Few industries are so highly specialised or so strictly localised as pottery. It is a considerable achievement for a newcomer to have established himself so firmly and successfully that it seemed natural for Malcolm Osborne to inscribe beneath his portrait of AE Gray: ‘Potter of Stoke-on-Trent’ (the portrait can be seen in the Potteries Museum & Art Gallery, Stoke-on-Trent). It is also very healthy for the industry itself. It may be that there are young men today with an original contribution to make to the development of pottery. If so, the career of Mr AE Gray provides them with an inspiring example. But before undertaking a major enterprise they should be sure that they have Mr Gray’s vision, his energetic spirit and his unquenchable enthusiasm.
…several small units which have, without question, played a valuable part in raising the prestige of British pottery in the past two decades. …Forsyth at Pilkington’s, Moorcroft, Susie Cooper, Gray, and Poole, have all helped considerably to advance the reputation of British craftsmanship and good taste, at home and abroad.
“National Register of Industrial Art Designers”:
Among those eminent designers who have already been registered without submitting the work for adjudication in the normal way: (a long list including) Reco Capey, Michael Cardew, Susie Cooper, Keith Murray, Eric Ravillious, Victor Skellern, SC Talbot (designer of pottery for Gray’s Pottery).
Mr AE Gray has been in the pottery trade for 50 years and has a wide experience of manufacture and salesmanship. …He came to the Staffordshire Potteries in 1907 and has since devoted great attention to the art side of the industry. He did valuable pioneer work in connection with the Ceramic Art Society, of which he became Chairman, and generally did a great deal towards stimulating interest in the movement for a higher standard of ceramic design. At the present time, Mr Gray is one of the leading figures in the industry and his advice is eagerly sought for on all important problems confronting manufacturers.
Last month Mr AE Gray … spoke in the series of Corporation lectures on ‘Industrial Art’, in which he surveyed the association between art and industry since the Industrial Revolution and urged the need for instilling into the minds of young pottery students an appreciation of fine quality in design.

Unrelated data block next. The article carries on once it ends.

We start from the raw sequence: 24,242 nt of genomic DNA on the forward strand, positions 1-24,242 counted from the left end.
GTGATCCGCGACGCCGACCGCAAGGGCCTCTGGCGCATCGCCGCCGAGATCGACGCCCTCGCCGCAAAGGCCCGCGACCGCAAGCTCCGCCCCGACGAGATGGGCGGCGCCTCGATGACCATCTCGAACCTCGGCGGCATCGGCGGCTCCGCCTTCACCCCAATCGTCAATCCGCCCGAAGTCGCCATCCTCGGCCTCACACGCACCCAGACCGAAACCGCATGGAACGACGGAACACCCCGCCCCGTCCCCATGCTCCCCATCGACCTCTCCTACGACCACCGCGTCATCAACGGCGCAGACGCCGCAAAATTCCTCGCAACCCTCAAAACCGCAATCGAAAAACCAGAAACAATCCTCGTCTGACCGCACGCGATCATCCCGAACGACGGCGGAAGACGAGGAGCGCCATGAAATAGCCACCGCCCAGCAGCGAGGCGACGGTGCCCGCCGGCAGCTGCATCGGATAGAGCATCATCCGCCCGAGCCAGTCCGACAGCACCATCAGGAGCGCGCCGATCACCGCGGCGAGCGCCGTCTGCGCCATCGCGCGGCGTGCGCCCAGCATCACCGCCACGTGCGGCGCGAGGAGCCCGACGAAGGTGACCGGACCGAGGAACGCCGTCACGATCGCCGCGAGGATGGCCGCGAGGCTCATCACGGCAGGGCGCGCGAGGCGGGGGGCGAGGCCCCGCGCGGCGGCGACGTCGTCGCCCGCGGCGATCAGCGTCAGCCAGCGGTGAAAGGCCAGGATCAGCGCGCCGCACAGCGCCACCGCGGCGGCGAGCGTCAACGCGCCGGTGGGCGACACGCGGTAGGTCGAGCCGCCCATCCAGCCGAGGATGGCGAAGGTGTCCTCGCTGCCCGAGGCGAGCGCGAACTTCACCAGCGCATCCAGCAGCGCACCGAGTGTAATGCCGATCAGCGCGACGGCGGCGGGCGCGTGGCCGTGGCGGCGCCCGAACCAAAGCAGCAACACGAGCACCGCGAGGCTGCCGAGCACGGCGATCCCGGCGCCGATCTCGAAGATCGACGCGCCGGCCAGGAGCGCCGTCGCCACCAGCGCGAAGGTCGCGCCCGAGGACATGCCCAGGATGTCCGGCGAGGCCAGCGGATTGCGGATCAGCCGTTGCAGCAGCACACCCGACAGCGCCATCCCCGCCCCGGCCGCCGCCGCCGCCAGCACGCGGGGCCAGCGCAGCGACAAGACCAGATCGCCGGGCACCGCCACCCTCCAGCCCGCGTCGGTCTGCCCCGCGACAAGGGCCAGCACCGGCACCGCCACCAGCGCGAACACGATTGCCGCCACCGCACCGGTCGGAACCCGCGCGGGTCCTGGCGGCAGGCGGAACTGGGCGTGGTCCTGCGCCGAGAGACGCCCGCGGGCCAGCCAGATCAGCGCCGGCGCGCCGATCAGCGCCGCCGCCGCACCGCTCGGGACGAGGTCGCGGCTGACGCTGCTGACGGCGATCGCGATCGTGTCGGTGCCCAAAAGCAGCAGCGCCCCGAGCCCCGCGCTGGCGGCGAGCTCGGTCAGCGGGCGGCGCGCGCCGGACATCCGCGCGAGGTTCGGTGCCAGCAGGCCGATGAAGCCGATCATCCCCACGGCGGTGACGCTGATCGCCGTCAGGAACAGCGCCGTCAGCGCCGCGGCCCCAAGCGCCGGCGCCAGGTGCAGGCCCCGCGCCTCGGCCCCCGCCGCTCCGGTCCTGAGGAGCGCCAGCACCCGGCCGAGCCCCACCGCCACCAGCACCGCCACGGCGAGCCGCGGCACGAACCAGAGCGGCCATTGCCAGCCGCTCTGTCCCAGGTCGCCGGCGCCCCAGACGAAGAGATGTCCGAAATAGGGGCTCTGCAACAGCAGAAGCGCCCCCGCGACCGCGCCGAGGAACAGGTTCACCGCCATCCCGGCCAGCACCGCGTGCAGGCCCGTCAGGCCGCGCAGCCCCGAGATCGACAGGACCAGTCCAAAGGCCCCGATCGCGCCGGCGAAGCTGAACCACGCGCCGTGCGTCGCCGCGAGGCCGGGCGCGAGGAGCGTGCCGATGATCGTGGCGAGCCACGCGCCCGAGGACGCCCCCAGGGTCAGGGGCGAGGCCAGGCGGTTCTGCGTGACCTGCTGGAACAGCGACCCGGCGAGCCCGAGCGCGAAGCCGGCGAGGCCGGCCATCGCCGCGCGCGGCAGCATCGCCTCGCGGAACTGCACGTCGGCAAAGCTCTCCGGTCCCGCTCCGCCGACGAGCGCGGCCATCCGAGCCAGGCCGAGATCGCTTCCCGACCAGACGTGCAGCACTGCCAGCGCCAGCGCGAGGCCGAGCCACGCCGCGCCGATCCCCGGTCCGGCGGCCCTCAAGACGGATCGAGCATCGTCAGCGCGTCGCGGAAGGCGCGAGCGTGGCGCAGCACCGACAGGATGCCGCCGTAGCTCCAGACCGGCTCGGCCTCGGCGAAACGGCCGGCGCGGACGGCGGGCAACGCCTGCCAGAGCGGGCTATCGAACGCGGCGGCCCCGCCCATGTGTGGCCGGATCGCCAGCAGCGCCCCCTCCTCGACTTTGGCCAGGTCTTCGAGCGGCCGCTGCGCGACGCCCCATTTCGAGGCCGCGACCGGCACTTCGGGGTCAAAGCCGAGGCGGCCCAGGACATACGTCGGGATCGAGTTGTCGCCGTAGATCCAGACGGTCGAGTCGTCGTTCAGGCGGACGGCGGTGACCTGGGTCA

Among the members of the Committee set up by the Board of Trade (‘the Gorell Committee’ see facsimile Illustration below) to consider the desirability of organising exhibitions of ‘articles of everyday use and good design, of current manufacture’ is Mr AE Gray. … Mr Gray is one of the ‘live wires’ of the pottery industry and is connected with the General Committee of the British Industries Fair, the Industrial Art Committee of the British Industries Federation, the advising Committee of the Royal College of Art etc. He is also Chairman of the Ceramic Art Society and a valued member of the British Pottery Manufacturers’ Federation.
(Reference to a conference on pottery held prior to closing the exhibition on Industrial Art held at the north court of the Victoria & Albert Museum from September 29 – October 29).
Various speakers were secured to deal with views of manufacturer, retailer, the Press and the public. Mr AE Gray spoke, discussing the pleasure once obtained by craftsmen in the production of pots and the way in which commercial decisions had ‘high-jacked’ this simple pleasure. … “The grave responsibility on the manufacturer was that he had the art training of every child in the kingdom, because the first thing a child handled was its mug, plate, or whatever it may be.” … He also suggested that “we must aim at the development of good taste in the ordinary articles of today”.